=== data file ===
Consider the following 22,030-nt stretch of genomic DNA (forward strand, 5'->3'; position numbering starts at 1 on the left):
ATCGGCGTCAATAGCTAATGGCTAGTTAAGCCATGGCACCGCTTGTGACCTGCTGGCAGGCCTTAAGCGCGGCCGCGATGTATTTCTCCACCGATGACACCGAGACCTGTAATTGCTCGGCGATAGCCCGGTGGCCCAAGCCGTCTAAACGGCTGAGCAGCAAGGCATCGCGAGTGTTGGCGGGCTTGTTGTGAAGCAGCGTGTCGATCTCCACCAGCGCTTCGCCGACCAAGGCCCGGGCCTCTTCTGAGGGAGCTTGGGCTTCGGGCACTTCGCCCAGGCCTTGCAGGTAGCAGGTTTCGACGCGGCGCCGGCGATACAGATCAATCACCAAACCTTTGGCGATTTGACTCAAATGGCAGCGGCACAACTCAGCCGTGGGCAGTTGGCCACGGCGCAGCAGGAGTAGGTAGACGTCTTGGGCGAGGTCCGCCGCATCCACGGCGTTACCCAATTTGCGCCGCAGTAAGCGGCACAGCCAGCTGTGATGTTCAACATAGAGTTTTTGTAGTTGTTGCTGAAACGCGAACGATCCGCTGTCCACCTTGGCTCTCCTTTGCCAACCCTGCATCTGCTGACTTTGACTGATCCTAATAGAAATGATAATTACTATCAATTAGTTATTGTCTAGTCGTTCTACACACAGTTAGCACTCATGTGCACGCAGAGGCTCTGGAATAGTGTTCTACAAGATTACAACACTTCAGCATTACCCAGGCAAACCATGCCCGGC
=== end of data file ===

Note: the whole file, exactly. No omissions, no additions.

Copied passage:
Consider the following 22,030-nt stretch of genomic DNA (forward strand, 5'->3'; position numbering starts at 1 on the left):
ATCGGCGTCAATAGCTAATGGCTAGTTAAGCCATGGCACCGCTTGTGACCTGCTGGCAGGCCTTAAGCGCGGCCGCGATGTATTTCTCCACCGATGACACCGAGACCTGTAATTGCTCGGCGATAGCCCGGTGGCCCAAGCCGTCTAAACGGCTGAGCAGCAAGGCATCGCGAGTGTTGGCGGGCTTGTTGTGAAGCAGCGTGTCGATCTCCACCAGCGCTTCGCCGACCAAGGCCCGGGCCTCTTCTGAGGGAGCTTGGGCTTCGGGCACTTCGCCCAGGCCTTGCAGGTAGCAGGTTTCGACGCGGCGCCGGCGATACAGATCAATCACCAAACCTTTGGCGATTTGACTCAAATGGCAGCGGCACAACTCAGCCGTGGGCAGTTGGCCACGGCGCAGCAGGAGTAGGTAGACGTCTTGGGCGAGGTCCGCCGCATCCACGGCGTTACCCAATTTGCGCCGCAGTAAGCGGCACAGCCAGCTGTGATGTTCAACATAGAGTTTTTGTAGTTGTTGCTGAAACGCGAACGATCCGCTGTCCACCTTGGCTCTCCTTTGCCAACCCTGCATCTGCTGACTTTGACTGATCCTAATAGAAATGATAATTACTATCAATTAGTTATTGTCTAGTCGTTCTACACACAGTTAGCACTCATGTGCACGCAGAGGCTCTGGAATAGTGTTCTACAAGATTACAACACTTCAGCATTACCCAGGCAAACCATGCCCGGC